Uncovering the Clinical Impact of COVID-19 on Cancer Patients

June 30, 2020

At the start of the COVID-19 pandemic, cancer patients were advised to stay home and isolate in order to minimize risk of infection. There was little known at the time about the novel SARS-CoV-2 virus that leads to the disease COVID-19, including its causes and clinical outcomes, particularly across patients with different underlying conditions, like cancer. What was undeniable was its precipitous spread and the devastating health effects.

Dr. Jessica Hawley wearing a mask and protective gear
Dr. Jessica Hawley, of the HICCC and CCC19, during redeployment to COVID-19 this spring.

While cases of COVID-19 infiltrated all five boroughs of New York City in the spring, claiming the city as an epicenter of the pandemic in March, a grassroots effort was underway by hospitals and cancer centers to collect real-time patient data to study the clinical impact of COVID-19 on patients with cancer.

Recently published in Lancet, the study, led by the COVID-19 & Cancer Consortium (CCC19), which includes the Herbert Irving Comprehensive Cancer Center (HICCC), found that cancer patients with COVID-19 are twice  as likely than the general patient population to die or become severely ill from COVID-19. The study also suggests that patients with cancer who have a higher fitness level and few underlying conditions can and should proceed with appropriate anti-cancer treatment, whereas those with poor fitness health or progressing cancer need to carefully consider—with their treating oncologist—whether the benefits outweigh the risk for continuing anti-cancer treatment during the COVID-19 pandemic.

The overall rate of complications for this cohort was high, regardless of whether the patients had active cancer, were undergoing treatment for their cancer, or both. The ongoing study is being led by a consortium of more than 100 participating institutions and identified potential predictive factors for mortality and severe illness.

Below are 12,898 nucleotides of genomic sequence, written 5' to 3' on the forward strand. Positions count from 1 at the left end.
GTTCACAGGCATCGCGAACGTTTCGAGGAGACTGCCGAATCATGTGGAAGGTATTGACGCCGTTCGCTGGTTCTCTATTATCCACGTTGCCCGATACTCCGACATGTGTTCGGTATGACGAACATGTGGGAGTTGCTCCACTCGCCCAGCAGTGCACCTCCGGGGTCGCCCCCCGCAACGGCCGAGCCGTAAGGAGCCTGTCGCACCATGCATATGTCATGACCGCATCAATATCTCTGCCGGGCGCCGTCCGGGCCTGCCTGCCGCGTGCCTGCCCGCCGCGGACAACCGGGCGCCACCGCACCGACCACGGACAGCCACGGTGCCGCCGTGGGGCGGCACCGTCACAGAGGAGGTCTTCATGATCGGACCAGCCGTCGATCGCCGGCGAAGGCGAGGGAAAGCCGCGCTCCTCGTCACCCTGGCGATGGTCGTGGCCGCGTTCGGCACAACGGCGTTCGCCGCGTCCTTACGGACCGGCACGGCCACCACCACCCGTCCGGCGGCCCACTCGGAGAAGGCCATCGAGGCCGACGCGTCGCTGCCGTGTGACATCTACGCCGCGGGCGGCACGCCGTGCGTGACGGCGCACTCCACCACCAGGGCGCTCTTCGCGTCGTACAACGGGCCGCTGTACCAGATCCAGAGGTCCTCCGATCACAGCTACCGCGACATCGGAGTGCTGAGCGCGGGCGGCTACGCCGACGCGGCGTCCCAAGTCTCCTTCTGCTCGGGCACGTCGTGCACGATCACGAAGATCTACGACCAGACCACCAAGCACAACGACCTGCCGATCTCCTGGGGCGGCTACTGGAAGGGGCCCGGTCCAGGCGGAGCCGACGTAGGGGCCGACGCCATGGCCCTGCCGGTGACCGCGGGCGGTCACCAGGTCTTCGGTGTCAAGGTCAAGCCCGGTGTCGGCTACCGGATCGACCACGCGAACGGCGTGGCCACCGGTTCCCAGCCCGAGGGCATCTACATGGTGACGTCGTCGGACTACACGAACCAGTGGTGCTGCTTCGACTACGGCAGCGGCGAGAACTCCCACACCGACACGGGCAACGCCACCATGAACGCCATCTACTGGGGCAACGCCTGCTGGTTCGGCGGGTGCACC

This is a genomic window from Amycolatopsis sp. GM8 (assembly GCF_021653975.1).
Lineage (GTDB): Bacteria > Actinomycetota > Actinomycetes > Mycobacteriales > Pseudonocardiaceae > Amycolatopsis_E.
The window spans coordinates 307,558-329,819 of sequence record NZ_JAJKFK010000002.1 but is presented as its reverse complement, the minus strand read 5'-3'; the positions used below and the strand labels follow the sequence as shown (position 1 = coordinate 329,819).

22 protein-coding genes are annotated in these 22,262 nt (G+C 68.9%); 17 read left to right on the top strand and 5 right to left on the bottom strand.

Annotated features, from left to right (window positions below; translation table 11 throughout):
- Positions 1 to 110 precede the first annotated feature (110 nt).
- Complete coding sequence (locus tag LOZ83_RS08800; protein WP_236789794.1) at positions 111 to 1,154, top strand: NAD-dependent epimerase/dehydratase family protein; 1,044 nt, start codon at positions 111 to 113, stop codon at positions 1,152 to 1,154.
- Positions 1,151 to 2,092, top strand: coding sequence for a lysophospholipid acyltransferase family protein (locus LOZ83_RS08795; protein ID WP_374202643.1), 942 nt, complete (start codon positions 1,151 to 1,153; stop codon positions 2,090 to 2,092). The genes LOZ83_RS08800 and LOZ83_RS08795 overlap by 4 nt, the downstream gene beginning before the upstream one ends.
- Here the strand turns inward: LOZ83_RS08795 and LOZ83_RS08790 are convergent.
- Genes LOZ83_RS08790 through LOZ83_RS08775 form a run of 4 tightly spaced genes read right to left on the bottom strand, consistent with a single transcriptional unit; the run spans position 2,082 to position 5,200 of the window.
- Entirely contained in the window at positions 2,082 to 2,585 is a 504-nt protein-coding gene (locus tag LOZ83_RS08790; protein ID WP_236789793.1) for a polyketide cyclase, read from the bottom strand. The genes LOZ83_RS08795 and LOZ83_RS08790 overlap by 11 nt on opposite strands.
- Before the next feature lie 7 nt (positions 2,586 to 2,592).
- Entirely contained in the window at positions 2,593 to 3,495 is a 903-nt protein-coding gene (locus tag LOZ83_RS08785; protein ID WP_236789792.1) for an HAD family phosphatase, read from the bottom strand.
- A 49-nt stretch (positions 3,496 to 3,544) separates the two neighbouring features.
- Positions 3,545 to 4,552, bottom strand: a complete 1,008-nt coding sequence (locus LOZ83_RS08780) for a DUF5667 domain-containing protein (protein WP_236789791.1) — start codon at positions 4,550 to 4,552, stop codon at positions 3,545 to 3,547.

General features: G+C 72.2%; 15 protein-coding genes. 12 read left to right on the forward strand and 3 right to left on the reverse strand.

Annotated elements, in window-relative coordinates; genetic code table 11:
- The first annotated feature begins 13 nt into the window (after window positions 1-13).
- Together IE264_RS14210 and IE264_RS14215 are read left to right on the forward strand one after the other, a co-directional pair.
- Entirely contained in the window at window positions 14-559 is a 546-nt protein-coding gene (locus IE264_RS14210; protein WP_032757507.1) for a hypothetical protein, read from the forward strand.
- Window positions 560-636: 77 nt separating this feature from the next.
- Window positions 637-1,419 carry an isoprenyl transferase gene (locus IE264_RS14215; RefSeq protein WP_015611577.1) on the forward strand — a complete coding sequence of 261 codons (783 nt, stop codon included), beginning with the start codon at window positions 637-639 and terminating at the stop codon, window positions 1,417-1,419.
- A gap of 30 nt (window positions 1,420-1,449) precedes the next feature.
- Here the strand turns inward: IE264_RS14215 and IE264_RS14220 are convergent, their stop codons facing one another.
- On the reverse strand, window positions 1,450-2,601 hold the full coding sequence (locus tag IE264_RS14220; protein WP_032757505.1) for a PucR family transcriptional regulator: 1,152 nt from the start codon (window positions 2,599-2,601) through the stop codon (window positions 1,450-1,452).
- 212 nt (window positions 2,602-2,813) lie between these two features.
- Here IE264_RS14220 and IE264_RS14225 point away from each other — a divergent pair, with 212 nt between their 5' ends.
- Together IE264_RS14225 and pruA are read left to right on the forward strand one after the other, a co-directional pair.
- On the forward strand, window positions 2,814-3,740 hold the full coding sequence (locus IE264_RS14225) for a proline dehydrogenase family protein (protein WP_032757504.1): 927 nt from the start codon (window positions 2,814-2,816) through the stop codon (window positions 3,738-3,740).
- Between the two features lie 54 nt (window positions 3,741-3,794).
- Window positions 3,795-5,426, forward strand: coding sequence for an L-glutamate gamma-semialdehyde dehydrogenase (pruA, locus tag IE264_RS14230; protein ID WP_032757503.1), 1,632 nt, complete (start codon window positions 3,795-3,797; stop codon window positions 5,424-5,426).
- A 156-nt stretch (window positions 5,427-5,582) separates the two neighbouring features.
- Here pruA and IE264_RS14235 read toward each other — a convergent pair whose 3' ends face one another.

“Our main finding underscores the notion that patients with cancer are at increased risk of poor outcomes related to the illness and that extra precautions to care for and bring patients back to clinic and back to their treatment are essential,” says Jessica Hawley, MD, assistant professor of medicine at the Columbia University Vagelos College of Physicians & Surgeons, the physician-researcher representing the HICCC in the new consortium.

The researchers collected de-identified data on COVID-19  patients with active cancer or prior cancer, aged 18 years and older (median age was 66 years), from the period between March 17 and April 16, 2020; data was generated from participating institutions in the U.S., Canada, and Spain. The study analyzed data of 928 international cancer patients with COVID-19 and found the 30-day all-cause mortality was 13%, more than double the mortality reported as the global average by Johns Hopkins Coronavirus Resource Center’s report. Patients with advanced cancer had a five-fold relative risk of dying within 30 days, compared to those in remission. The study suggest that cancer patients who were male, were former smokers, above 66 years old, and who had two or more comorbidities were at a higher risk of becoming severely ill or dying from COVID-19.

The CCC19 grew from a “call-to-action” via Twitter by oncologists and cancer researchers motivated to better understand the novel coronavirus’ impact on the cancer patient population. Advised by Drs. Dawn Hershman, Gary Schwartz, and Jason Wright, Dr. Hawley, who was re-deployed to treat COVID-19 patients at NewYork-Presbyterian in the height of the New York City surge, began contributing data to the consortium within 10 days of that “call”. The CCC19’s registry was conceived and developed in less than a month.

As a result of the data being generated by the CCC19, several research projects are now underway to analyze the data by various treatment subgroups. One project, led by CCC19, is investigating whether cancer immunotherapy protects this cohort of patients or further puts them at risk, and another is examining whether outcomes vary per patient tumor type; for instance, are lung cancer patients with COVID-19 more susceptible to poor outcomes? Dr. Hawley is currently participating in a disparities working group that is investigating data by different racial and ethnic groups, as well as by regional variability, and also, a different study is looking into biological factors to explore whether blood types of cancer patients predispose to worse outcomes.

“Additionally, we hope to mitigate poor outcomes if a second wave of infections occurs,” adds Dr. Hawley, “and use the data to make meaningful change for patients relative to treatment interventions and closer attention to those known to be at higher risk, as we determined in our findings.”